Dr. James Eisdorfer

December 18, 2013

Dr. Eisdorfer is the least scary dentist that we’ve ever met, and that’s a compliment, given that one of us (we won’t name names) refused to see a dentist for an embarrassing number of years because she was too afraid of what might happen. It’s no exaggeration to say that Dr. E is something of a tooth whisperer, capable of eradicating decay AND making one’s teeth look beautiful and natural. That he uses a ceramicist was an interesting discovery, given that when we think of ceramics we think of mugs and pots and vases, not teeth. His ability to look dapper in both a lab coat and a pinstriped suit never fails to impress us, and we like that he referred to appearance as “packaging.” Obviously, that word was music to our ears, given that we’re in the branding business, and we know a thing or two about the importance of packaging.


Are teeth the first thing you notice when you meet someone?

Yes. 100 percent. You can tell somebody’s age by their teeth. First thing you notice is their smile.


Meaning if they have one?

If they have one, or if they’re trying to hide one, or if they’re trying to hide their teeth.


I’m now trying to hide my teeth. But I normally have a huge smile, and I’m usually not self-conscious about it at all.

I see that—I saw that in the waiting room. I noticed one tooth could use a little touch-up. I don’t like the material that they used. Yes, I notice people’s teeth. You can tell a person’s age by their teeth and by their hands.


Hands I knew. But what do you look for in teeth?

You look for length, because as you get older your teeth get shorter from wear.


So long in the tooth, that expression, is not actually accurate.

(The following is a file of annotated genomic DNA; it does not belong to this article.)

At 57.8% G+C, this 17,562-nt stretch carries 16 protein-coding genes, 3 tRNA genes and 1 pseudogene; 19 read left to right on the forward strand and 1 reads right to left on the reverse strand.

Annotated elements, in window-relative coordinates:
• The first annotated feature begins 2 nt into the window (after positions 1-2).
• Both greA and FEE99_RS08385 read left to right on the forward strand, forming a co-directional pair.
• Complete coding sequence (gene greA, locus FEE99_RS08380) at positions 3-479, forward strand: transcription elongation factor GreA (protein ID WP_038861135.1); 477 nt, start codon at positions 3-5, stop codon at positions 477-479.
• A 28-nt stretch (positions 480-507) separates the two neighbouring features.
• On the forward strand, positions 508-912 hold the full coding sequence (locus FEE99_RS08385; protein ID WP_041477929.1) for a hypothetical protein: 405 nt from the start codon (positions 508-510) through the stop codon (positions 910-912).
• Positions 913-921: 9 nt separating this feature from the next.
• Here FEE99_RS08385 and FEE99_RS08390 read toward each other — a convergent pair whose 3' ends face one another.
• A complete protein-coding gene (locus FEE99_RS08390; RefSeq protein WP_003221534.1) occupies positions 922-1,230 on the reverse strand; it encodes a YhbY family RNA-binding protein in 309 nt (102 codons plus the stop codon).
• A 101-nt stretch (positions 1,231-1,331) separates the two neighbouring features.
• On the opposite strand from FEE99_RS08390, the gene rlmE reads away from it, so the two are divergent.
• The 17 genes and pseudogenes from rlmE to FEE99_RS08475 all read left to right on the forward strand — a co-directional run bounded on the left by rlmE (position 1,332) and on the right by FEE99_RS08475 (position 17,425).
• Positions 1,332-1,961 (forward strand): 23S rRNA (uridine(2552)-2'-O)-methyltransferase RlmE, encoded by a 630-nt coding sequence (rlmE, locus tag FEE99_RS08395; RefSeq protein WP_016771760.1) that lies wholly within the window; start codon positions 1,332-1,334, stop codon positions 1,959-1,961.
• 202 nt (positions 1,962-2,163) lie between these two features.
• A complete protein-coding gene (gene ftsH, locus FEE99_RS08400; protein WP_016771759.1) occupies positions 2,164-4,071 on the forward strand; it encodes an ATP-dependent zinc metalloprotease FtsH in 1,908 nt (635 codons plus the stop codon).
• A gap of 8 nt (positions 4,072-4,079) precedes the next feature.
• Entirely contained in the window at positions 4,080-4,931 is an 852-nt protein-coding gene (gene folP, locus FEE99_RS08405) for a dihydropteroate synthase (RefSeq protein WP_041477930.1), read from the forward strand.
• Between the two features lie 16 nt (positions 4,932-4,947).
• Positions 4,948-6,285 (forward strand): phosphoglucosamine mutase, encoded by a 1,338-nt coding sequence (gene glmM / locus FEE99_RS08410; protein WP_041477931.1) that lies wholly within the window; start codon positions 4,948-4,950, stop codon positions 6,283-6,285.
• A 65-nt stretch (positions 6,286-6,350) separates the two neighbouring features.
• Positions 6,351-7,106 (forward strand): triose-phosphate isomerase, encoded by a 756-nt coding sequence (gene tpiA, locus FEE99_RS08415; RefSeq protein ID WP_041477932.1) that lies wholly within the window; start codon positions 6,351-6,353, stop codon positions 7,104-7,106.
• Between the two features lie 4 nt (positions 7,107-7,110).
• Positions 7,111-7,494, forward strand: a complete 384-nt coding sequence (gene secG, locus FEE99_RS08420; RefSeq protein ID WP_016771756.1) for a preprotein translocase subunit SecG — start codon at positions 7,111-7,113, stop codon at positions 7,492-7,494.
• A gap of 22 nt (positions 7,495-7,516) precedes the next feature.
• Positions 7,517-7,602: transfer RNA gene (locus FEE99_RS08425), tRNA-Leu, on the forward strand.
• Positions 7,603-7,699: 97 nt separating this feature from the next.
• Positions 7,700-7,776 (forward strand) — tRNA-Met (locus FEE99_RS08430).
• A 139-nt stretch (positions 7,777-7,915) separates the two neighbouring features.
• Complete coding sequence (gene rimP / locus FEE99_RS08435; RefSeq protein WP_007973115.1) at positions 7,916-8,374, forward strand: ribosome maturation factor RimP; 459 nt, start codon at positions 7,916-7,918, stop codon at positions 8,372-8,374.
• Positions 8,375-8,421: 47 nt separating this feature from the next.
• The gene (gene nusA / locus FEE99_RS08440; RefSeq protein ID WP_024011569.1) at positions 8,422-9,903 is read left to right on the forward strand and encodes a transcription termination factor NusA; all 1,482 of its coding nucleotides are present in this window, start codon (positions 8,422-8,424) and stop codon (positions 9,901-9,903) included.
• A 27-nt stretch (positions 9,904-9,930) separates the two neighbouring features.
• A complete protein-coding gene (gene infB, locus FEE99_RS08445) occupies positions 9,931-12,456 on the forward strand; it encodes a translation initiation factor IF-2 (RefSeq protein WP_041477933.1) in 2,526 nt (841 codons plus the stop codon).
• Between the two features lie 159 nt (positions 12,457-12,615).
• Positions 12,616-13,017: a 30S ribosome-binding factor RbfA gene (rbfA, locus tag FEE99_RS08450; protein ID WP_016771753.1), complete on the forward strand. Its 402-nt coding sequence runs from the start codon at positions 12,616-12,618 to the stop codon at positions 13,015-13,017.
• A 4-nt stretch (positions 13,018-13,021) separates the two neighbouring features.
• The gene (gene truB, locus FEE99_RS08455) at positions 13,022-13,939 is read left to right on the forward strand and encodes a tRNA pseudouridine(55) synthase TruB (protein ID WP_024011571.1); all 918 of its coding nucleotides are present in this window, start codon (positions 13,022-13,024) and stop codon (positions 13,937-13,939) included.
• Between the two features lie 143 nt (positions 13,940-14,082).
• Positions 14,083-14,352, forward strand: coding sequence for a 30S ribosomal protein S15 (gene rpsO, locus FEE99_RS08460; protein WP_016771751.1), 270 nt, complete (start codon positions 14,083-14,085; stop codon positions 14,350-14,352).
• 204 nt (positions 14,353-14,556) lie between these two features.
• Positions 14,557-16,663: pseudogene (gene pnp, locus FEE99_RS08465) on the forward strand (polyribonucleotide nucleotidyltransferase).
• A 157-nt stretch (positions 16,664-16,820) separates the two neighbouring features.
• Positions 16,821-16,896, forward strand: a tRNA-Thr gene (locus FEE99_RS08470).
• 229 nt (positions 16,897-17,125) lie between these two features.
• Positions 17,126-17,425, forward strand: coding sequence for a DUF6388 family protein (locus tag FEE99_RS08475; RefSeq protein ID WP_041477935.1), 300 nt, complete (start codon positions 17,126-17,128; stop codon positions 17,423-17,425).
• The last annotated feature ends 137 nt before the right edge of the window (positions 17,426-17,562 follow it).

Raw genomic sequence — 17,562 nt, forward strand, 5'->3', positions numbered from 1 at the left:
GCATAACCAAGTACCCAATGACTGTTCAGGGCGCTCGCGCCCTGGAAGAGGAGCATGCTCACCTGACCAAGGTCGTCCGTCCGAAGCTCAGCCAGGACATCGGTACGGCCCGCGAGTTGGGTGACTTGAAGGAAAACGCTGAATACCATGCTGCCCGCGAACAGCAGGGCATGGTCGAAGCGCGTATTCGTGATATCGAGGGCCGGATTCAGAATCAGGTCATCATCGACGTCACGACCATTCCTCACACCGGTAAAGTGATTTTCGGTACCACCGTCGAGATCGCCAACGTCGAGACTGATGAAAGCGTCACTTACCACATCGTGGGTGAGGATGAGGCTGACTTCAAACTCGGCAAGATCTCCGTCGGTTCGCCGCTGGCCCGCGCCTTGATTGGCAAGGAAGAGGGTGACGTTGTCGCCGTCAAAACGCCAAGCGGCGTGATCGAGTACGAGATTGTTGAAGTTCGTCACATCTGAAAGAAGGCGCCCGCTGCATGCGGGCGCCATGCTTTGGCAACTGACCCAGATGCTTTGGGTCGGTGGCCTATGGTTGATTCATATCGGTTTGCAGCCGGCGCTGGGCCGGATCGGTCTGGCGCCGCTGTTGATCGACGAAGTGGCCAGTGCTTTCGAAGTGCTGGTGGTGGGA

That is the gum receding. A lot of people don’t have a normal smile line, so your lip hides 40% of the upper part of your upper teeth going to the gum. You really see just the bottom 60%. As the gum recedes, it doesn’t show that. That’s fortunate.



So you look for a long tooth, you look for a translucent tooth, you look for a natural shades.


What’s a translucent tooth a sign of?

Good enamel. Youth. If you notice somebody very young, you look at the edges of their teeth—I call it “blue ice.” The enamel is so pure the light actually transmits right through it, actually penetrates it.


Like a diamond.

Exactly. And we try to reproduce this with our porcelain. We’re getting better and better; we no longer use metal on any of our teeth. They’re coming out with newer porcelains, but newer porcelains also have issues. They’re selling the strength of the porcelain instead of the aesthetics of the porcelain. We just had a case that was done beautifully, with the latest material out, and it was dead white.


So it didn’t look real, it looked white?

Right. And that’s one of the issues.


Do you work on inventing your own porcelain here?

Yes, we have a ceramicist in the office. Both of us work together. Sixty percent of it is listening to the patient, and what they want. Forty percent is giving it to them.


When you say sixty percent, how does that work? Because I’ve noticed that in a lot of service professions, you end up becoming the person’s therapist, in whatever field you’re in. Is it the same with teeth? Do you end up hearing personal stories that have nothing to do with teeth?

Eventually, if it’s a long treatment. I’m going to have an initial visit in a few minutes, and what I’m going to do is sit down with a pad and pen and ask questions: What brought you here? What do you like? What don’t you like? Do you have any issues with your smile? Then you try to sit back and listen, and not force your opinion. The ceramicist and I go in separately, and then we come out and try to put our thoughts together, what we each perceived. It’s amazing. Sometimes we’re not on the same page.


What’s a story where that was the case, and how did you come to an agreement?

We both went back in alone, and tried it a second time, and tried to listen to the other side of the coin and see who was right. We ended up compromising.


What is the number one concern patients have? Is there one, or are there a couple?